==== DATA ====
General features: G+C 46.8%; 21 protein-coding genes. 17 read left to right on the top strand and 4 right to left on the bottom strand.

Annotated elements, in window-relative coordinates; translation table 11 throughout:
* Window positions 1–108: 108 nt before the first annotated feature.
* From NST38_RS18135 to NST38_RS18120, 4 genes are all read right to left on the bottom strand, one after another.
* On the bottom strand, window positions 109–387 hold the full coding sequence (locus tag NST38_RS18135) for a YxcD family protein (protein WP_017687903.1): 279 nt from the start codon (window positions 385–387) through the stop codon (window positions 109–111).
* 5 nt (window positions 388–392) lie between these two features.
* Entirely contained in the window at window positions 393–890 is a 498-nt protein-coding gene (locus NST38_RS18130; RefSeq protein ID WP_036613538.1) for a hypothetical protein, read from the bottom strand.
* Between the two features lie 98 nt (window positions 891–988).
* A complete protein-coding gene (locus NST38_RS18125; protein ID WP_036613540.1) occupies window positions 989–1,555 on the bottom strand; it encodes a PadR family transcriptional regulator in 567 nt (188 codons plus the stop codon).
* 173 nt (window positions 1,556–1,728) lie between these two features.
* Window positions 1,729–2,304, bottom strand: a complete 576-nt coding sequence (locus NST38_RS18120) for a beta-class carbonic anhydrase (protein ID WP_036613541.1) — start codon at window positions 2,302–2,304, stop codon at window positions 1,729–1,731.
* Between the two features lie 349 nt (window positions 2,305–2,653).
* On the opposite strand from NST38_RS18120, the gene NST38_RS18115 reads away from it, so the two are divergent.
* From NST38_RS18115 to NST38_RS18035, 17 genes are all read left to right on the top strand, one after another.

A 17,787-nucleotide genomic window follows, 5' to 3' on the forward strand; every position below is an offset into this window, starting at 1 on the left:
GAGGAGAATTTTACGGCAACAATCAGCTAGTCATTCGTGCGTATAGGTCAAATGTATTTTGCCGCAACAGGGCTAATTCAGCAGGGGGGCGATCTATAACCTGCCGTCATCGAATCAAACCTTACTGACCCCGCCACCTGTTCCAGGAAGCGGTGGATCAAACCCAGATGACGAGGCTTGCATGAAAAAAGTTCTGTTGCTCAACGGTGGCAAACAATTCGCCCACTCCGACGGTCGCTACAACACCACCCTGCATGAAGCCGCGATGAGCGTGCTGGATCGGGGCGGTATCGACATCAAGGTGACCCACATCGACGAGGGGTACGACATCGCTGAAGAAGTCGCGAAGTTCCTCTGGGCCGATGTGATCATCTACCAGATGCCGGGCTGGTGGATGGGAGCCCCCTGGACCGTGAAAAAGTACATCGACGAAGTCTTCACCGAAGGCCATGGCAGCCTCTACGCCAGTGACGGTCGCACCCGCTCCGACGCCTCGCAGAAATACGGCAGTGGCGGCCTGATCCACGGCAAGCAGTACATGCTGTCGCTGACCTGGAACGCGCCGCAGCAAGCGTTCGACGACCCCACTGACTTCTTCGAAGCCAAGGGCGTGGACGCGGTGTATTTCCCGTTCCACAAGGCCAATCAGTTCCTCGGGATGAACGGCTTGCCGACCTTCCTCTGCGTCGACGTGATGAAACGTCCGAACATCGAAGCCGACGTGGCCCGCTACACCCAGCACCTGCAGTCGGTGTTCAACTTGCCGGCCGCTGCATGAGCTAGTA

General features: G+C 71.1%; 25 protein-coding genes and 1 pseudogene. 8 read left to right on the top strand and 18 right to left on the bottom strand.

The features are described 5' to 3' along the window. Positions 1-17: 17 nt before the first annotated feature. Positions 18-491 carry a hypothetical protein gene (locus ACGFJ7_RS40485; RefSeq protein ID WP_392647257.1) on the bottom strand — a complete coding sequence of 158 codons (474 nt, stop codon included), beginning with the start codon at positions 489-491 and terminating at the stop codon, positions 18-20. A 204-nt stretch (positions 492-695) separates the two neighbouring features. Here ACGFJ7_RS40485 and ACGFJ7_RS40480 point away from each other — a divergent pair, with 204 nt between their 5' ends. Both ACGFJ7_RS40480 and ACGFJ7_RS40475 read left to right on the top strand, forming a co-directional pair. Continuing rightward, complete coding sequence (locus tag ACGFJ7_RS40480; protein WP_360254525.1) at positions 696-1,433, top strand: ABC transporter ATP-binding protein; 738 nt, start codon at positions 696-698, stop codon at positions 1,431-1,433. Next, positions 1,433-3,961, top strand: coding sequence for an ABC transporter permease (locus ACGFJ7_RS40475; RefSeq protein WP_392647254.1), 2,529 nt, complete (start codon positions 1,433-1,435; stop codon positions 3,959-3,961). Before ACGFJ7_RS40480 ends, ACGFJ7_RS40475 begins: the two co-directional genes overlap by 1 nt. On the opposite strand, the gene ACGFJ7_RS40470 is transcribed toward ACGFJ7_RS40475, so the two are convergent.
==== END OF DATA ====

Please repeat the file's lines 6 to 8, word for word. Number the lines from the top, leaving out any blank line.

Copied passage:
* 5 nt (window positions 388–392) lie between these two features.
* Entirely contained in the window at window positions 393–890 is a 498-nt protein-coding gene (locus NST38_RS18130; RefSeq protein ID WP_036613538.1) for a hypothetical protein, read from the bottom strand.
* Between the two features lie 98 nt (window positions 891–988).